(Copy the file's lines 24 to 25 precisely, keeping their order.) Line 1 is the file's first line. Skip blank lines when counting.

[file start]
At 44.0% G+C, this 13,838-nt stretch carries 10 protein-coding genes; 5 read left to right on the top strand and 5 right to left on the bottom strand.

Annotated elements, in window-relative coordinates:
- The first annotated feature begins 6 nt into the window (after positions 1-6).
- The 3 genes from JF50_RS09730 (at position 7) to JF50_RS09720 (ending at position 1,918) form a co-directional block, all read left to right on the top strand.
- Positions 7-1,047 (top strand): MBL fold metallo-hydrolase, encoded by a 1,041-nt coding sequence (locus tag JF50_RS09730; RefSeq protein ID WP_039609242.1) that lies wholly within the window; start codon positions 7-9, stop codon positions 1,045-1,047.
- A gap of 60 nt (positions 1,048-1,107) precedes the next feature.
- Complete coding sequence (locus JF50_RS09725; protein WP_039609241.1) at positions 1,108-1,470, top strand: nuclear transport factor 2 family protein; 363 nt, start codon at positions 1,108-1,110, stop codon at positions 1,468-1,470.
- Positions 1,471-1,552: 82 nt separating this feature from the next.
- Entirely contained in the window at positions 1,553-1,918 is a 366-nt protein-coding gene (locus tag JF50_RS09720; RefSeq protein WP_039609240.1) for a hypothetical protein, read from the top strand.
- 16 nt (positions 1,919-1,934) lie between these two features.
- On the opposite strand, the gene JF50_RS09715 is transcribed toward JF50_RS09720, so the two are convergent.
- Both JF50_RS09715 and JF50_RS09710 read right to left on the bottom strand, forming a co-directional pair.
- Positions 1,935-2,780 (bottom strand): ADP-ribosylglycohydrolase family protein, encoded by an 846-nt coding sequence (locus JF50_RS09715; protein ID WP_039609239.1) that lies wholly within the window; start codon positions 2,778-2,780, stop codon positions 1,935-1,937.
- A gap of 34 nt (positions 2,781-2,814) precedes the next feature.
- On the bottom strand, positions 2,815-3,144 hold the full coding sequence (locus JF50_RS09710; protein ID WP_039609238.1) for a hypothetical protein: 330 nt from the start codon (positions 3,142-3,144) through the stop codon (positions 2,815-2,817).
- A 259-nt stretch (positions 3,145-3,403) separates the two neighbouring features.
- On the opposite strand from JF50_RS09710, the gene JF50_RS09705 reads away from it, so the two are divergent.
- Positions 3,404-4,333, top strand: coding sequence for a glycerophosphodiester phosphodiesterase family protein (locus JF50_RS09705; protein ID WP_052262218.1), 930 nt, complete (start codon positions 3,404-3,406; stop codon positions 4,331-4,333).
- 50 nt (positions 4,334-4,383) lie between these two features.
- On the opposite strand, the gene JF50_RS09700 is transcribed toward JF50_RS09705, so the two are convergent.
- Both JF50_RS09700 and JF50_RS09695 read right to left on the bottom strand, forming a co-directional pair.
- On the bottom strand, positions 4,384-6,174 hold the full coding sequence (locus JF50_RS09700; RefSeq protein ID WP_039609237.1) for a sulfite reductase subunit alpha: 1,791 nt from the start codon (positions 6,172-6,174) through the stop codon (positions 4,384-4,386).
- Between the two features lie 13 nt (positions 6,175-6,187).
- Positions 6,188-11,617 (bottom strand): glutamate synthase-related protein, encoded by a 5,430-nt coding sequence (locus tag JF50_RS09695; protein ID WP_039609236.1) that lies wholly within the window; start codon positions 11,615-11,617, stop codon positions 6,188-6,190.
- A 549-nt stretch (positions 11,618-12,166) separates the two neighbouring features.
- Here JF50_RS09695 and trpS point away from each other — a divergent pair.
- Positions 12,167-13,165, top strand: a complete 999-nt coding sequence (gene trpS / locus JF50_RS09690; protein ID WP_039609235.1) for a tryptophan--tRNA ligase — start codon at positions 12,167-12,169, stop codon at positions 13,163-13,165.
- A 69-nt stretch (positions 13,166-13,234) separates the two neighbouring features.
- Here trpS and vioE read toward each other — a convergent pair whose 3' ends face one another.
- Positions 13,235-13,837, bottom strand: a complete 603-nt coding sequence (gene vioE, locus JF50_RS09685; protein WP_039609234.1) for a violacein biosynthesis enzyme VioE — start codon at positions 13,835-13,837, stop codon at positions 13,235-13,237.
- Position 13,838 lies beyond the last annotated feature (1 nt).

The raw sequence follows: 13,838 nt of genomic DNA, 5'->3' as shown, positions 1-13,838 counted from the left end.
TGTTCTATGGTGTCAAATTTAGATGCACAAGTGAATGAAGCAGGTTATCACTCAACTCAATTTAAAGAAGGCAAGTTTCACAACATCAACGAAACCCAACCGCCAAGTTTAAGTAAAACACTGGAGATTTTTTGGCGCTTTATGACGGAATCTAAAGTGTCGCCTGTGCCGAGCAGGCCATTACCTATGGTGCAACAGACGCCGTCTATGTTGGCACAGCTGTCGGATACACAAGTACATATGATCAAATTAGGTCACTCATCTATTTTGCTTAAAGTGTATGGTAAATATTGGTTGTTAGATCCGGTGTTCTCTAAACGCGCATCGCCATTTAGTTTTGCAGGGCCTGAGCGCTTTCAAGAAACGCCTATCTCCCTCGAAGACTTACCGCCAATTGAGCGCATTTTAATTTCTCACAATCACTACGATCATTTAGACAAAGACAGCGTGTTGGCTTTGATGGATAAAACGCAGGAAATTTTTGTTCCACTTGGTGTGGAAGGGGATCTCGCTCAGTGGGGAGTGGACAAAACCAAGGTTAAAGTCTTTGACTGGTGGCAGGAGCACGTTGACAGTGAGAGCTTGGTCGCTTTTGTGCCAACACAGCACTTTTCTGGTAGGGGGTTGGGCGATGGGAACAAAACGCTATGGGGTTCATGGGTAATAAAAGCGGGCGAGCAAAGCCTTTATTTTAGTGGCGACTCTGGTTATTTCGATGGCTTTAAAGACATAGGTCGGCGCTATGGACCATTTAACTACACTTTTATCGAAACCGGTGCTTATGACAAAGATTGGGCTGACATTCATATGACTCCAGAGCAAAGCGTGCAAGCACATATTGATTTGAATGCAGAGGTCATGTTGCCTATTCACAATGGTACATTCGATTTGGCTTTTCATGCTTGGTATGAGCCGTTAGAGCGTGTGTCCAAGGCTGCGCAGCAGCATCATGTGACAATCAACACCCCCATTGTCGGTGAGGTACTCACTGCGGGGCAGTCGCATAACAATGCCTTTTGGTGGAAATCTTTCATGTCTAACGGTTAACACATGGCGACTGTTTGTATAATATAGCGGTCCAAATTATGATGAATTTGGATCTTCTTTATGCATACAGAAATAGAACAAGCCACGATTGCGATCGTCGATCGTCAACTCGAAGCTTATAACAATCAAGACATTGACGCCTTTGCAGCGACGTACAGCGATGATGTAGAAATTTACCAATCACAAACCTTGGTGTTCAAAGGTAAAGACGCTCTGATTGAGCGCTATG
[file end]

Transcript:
- Positions 6,188-11,617 (bottom strand): glutamate synthase-related protein, encoded by a 5,430-nt coding sequence (locus tag JF50_RS09695; protein ID WP_039609236.1) that lies wholly within the window; start codon positions 11,615-11,617, stop codon positions 6,188-6,190.
- A 549-nt stretch (positions 11,618-12,166) separates the two neighbouring features.